Sam Ehlinger, QB, Texas

Ehlinger's athleticism and toughness are his best attributes, but the other side of that coin is that he leaves himself open to too many hits, either in the pocket while trying to buy time or in the open field when he's a ball carrier. But he also does some things well as a drop-back passer that will intrigue NFL teams. The question, as is often the case with young players, is consistency. Ehlinger had 25 touchdowns during the 2020 season against just five interceptions, but he also completed just 60 percent of his throws, his lowest mark since his freshman campaign.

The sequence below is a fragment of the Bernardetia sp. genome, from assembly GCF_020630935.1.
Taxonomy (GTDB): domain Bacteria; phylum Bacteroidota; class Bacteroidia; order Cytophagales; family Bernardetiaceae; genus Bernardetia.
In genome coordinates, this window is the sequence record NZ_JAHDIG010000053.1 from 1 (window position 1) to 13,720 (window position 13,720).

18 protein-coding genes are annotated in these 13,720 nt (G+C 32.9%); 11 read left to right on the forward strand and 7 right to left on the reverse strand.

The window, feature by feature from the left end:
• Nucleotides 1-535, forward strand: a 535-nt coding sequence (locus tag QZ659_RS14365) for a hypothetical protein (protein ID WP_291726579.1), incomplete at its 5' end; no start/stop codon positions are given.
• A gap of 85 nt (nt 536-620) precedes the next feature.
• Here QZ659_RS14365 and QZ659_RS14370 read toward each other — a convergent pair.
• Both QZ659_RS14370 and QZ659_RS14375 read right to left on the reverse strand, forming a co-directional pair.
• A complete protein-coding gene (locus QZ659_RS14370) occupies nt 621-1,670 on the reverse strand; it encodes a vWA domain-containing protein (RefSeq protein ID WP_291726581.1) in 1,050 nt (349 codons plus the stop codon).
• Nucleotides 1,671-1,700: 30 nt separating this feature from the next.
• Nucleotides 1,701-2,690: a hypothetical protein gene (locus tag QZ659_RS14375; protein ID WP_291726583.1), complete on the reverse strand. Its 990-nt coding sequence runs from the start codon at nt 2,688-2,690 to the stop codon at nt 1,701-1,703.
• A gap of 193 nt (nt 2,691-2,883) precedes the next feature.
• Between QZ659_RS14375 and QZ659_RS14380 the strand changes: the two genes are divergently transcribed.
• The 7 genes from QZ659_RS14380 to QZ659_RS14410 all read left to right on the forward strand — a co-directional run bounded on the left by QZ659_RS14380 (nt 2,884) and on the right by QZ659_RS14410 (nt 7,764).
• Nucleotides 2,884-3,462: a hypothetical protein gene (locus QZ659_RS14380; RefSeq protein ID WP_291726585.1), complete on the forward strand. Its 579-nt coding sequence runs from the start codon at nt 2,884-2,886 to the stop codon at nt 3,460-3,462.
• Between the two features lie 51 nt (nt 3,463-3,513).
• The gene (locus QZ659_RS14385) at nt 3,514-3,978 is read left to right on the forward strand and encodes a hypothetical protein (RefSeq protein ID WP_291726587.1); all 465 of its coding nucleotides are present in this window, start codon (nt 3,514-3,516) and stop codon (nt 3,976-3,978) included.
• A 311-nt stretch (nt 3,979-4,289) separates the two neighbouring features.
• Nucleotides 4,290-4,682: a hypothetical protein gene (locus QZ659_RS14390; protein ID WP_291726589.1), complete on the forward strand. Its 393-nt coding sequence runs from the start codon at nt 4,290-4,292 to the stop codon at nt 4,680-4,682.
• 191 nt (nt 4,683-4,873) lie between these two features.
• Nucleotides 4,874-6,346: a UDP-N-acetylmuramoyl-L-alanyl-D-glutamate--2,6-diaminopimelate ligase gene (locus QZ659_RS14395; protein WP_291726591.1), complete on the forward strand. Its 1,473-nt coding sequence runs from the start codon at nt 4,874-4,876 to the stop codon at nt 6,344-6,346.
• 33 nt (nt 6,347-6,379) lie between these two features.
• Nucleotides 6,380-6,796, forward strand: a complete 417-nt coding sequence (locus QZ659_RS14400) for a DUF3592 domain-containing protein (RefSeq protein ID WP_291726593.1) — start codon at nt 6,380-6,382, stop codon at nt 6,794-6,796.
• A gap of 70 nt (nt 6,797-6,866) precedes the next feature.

And while Ehlinger did show the ability to push the ball down the field, he doesn't possess the big-time arm to consistently make tight-window throws, nor does he have the top-tier athleticism of a Kyler Murray or Lamar Jackson, which would allow him to rely more on his legs when a play breaks down. Ehlinger will have a chance to make an NFL roster as a backup, the best fit might be something similar to the role Trace McSorley carved out for himself in Baltimore.